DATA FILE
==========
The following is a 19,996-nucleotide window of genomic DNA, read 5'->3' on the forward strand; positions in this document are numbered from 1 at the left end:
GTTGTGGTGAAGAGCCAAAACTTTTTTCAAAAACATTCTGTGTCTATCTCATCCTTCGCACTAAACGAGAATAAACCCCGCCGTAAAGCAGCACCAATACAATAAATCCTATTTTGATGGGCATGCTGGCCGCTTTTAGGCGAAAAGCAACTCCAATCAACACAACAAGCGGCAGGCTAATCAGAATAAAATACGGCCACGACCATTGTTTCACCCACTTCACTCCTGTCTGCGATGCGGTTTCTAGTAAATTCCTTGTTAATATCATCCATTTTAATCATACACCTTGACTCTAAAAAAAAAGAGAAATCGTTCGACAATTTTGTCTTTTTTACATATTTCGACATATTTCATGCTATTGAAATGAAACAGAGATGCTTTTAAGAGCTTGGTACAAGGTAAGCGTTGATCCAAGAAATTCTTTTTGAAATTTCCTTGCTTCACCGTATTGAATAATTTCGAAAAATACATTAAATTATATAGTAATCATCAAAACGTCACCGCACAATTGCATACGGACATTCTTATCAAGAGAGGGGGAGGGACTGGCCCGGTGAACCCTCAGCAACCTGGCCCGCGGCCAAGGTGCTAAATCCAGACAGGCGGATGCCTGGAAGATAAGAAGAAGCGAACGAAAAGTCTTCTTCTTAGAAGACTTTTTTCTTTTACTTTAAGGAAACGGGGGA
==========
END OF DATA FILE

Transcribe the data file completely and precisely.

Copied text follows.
The following is a 19,996-nucleotide window of genomic DNA, read 5'->3' on the forward strand; positions in this document are numbered from 1 at the left end:
GTTGTGGTGAAGAGCCAAAACTTTTTTCAAAAACATTCTGTGTCTATCTCATCCTTCGCACTAAACGAGAATAAACCCCGCCGTAAAGCAGCACCAATACAATAAATCCTATTTTGATGGGCATGCTGGCCGCTTTTAGGCGAAAAGCAACTCCAATCAACACAACAAGCGGCAGGCTAATCAGAATAAAATACGGCCACGACCATTGTTTCACCCACTTCACTCCTGTCTGCGATGCGGTTTCTAGTAAATTCCTTGTTAATATCATCCATTTTAATCATACACCTTGACTCTAAAAAAAAAGAGAAATCGTTCGACAATTTTGTCTTTTTTACATATTTCGACATATTTCATGCTATTGAAATGAAACAGAGATGCTTTTAAGAGCTTGGTACAAGGTAAGCGTTGATCCAAGAAATTCTTTTTGAAATTTCCTTGCTTCACCGTATTGAATAATTTCGAAAAATACATTAAATTATATAGTAATCATCAAAACGTCACCGCACAATTGCATACGGACATTCTTATCAAGAGAGGGGGAGGGACTGGCCCGGTGAACCCTCAGCAACCTGGCCCGCGGCCAAGGTGCTAAATCCAGACAGGCGGATGCCTGGAAGATAAGAAGAAGCGAACGAAAAGTCTTCTTCTTAGAAGACTTTTTTCTTTTACTTTAAGGAAACGGGGGA